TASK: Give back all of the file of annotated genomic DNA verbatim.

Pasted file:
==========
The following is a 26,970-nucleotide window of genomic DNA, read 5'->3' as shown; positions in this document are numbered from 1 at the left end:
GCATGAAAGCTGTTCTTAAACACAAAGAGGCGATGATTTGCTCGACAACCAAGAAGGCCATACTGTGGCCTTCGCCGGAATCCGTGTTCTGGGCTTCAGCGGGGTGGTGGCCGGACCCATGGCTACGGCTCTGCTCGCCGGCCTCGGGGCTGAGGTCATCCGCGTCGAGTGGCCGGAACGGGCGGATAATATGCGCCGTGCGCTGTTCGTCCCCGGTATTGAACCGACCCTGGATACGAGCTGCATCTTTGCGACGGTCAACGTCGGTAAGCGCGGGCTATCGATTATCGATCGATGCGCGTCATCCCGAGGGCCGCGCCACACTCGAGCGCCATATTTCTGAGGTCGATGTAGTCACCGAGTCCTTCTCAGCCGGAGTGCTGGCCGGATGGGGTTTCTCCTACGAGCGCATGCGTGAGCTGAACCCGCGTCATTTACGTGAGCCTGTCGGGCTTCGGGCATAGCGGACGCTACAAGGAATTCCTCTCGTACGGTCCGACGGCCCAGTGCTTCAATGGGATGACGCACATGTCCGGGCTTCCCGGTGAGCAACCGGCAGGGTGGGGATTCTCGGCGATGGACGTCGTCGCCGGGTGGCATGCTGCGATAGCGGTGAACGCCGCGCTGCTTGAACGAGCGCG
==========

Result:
The following is a 26,970-nucleotide window of genomic DNA, read 5'->3' as shown; positions in this document are numbered from 1 at the left end:
GCATGAAAGCTGTTCTTAAACACAAAGAGGCGATGATTTGCTCGACAACCAAGAAGGCCATACTGTGGCCTTCGCCGGAATCCGTGTTCTGGGCTTCAGCGGGGTGGTGGCCGGACCCATGGCTACGGCTCTGCTCGCCGGCCTCGGGGCTGAGGTCATCCGCGTCGAGTGGCCGGAACGGGCGGATAATATGCGCCGTGCGCTGTTCGTCCCCGGTATTGAACCGACCCTGGATACGAGCTGCATCTTTGCGACGGTCAACGTCGGTAAGCGCGGGCTATCGATTATCGATCGATGCGCGTCATCCCGAGGGCCGCGCCACACTCGAGCGCCATATTTCTGAGGTCGATGTAGTCACCGAGTCCTTCTCAGCCGGAGTGCTGGCCGGATGGGGTTTCTCCTACGAGCGCATGCGTGAGCTGAACCCGCGTCATTTACGTGAGCCTGTCGGGCTTCGGGCATAGCGGACGCTACAAGGAATTCCTCTCGTACGGTCCGACGGCCCAGTGCTTCAATGGGATGACGCACATGTCCGGGCTTCCCGGTGAGCAACCGGCAGGGTGGGGATTCTCGGCGATGGACGTCGTCGCCGGGTGGCATGCTGCGATAGCGGTGAACGCCGCGCTGCTTGAACGAGCGCG